They might not have the experience that you need, so you haven’t really learned anything in this situation.

Ask open ended questions like;

“Tell me about the client experience you have” or, “tell me about the different software you’ve used?”

These open ended questions leave them having to fill in the blanks versus just telling you what you want to hear.

You can also pose hypothetical situations and ask them what they would do in certain situations.

You want to know how they would handle if something happened or if they needed to produce an outcome.

There is a way to get into their head about their thought process and how they would deal with certain situations.

ASKING MORE TECHNICAL QUESTIONS

You can start to get more technical with the role and hear how they would use certain technical things.

Another useful question is to ask about some major challenges that they have been faced with.

Listen to what someone considers a challenge and how they would deal with that challenge.

Knowing how they dealt with the challenge will give you a lot of insight into that person.

FINDING THE RIGHT SKILLSET 

At some point in your interview process, you should think about having a way to test their skills.

This is easy with technical type positions such as a developer, programmer or a coder.

You can easily devise a test that shows people’s coding or development capabilities, or lack thereof.

This becomes a little more challenging when you’re dealing with people on the marketing and sales side of things.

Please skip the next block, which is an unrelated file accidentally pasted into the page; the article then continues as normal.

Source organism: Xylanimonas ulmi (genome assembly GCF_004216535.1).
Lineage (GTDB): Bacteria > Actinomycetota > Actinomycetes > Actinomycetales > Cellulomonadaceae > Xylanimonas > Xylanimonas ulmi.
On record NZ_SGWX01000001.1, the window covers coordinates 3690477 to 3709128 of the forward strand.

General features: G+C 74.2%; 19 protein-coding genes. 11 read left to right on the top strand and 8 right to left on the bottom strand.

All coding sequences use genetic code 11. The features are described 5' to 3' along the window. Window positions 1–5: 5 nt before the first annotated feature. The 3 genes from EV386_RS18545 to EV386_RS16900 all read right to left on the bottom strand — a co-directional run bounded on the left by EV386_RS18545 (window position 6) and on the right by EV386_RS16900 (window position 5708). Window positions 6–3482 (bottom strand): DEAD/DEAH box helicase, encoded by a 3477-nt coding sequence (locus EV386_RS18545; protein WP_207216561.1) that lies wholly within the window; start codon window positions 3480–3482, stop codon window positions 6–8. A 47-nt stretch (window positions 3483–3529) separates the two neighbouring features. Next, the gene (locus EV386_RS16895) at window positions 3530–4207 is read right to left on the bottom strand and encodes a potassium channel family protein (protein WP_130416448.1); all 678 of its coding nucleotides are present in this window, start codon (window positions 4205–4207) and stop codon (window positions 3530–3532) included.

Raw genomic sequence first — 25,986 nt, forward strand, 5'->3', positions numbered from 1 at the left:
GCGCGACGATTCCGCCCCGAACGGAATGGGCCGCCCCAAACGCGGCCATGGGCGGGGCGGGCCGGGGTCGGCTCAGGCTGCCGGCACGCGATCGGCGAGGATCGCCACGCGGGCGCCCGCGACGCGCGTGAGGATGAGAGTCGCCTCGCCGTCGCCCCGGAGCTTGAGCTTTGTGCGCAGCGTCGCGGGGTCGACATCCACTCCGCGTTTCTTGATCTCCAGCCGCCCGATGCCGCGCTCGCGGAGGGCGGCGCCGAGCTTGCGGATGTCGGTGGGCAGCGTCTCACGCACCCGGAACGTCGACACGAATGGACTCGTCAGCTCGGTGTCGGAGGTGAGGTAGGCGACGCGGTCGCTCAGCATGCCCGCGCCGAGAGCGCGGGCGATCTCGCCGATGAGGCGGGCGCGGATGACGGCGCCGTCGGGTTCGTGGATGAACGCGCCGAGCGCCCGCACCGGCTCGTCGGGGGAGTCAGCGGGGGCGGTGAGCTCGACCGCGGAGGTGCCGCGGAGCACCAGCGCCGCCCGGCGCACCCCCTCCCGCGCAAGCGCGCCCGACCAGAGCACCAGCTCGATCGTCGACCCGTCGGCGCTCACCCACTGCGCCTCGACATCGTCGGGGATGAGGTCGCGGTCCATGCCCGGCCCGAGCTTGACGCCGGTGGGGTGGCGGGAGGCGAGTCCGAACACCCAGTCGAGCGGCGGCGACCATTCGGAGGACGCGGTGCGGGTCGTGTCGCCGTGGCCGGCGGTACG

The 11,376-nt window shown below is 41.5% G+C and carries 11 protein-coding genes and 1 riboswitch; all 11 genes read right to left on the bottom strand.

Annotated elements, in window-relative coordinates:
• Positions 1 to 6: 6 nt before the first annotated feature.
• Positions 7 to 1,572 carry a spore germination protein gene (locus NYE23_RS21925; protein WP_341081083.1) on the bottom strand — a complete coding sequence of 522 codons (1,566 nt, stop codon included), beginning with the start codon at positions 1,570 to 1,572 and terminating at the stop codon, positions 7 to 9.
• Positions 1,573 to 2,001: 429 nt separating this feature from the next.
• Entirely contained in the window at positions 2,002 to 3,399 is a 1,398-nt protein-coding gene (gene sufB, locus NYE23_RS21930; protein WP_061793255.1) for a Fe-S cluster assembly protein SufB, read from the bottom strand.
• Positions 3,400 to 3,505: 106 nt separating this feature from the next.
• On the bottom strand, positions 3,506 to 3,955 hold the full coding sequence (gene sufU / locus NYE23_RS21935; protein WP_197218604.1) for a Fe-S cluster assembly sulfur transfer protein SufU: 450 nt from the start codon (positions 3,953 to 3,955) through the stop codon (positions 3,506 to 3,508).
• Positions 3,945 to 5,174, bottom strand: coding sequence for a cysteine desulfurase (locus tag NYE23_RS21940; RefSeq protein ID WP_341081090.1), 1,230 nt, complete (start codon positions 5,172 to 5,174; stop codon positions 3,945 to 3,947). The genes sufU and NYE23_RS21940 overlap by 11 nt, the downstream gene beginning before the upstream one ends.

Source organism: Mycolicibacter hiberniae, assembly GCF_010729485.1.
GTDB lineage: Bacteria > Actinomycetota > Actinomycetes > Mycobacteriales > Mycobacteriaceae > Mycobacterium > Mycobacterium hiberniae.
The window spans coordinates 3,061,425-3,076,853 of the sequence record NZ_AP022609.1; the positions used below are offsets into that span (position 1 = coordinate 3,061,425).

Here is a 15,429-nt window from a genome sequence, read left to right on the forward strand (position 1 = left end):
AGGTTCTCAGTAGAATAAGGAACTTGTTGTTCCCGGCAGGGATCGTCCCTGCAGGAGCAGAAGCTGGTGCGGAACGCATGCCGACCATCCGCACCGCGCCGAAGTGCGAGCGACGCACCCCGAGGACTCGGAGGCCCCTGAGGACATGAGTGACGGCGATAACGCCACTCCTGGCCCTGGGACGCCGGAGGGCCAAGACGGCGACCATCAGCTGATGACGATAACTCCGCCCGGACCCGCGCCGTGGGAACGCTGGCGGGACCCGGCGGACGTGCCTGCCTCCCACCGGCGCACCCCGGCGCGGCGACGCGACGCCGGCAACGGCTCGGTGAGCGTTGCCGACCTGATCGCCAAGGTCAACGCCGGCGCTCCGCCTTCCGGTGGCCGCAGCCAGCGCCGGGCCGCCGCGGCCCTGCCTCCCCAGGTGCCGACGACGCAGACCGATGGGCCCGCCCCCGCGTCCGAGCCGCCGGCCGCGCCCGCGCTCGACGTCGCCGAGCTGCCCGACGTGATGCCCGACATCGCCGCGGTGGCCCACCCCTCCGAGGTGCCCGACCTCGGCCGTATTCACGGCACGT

There are still ways to devise a simple project, case study, or presentation for them to do.

Think about what this person will be doing daily and what kind of skills they need to have.

Your process should allow them to demonstrate that they can do what you need, and how they would do it.

FINDING THE RIGHT PERSONALITY

Many companies are now integrating personality assessments in their hiring process which can be very useful.

A Disk Assessment, Talent Plus or the large variety of other talent assessment consulting companies are all resources.

These tests can tell you a lot about someone’s personality and how they may fit and work within your company.

The important thing is to take all the information from them with a grain of salt.

Don’t put too much weight on these tests as they’re standardized.

There is never a substitute for talking to people and feeling them out personally.

The level of usefulness of these assessments has a limit.

You need to make sure you’re responsible for how you use them.

IN CONCLUSION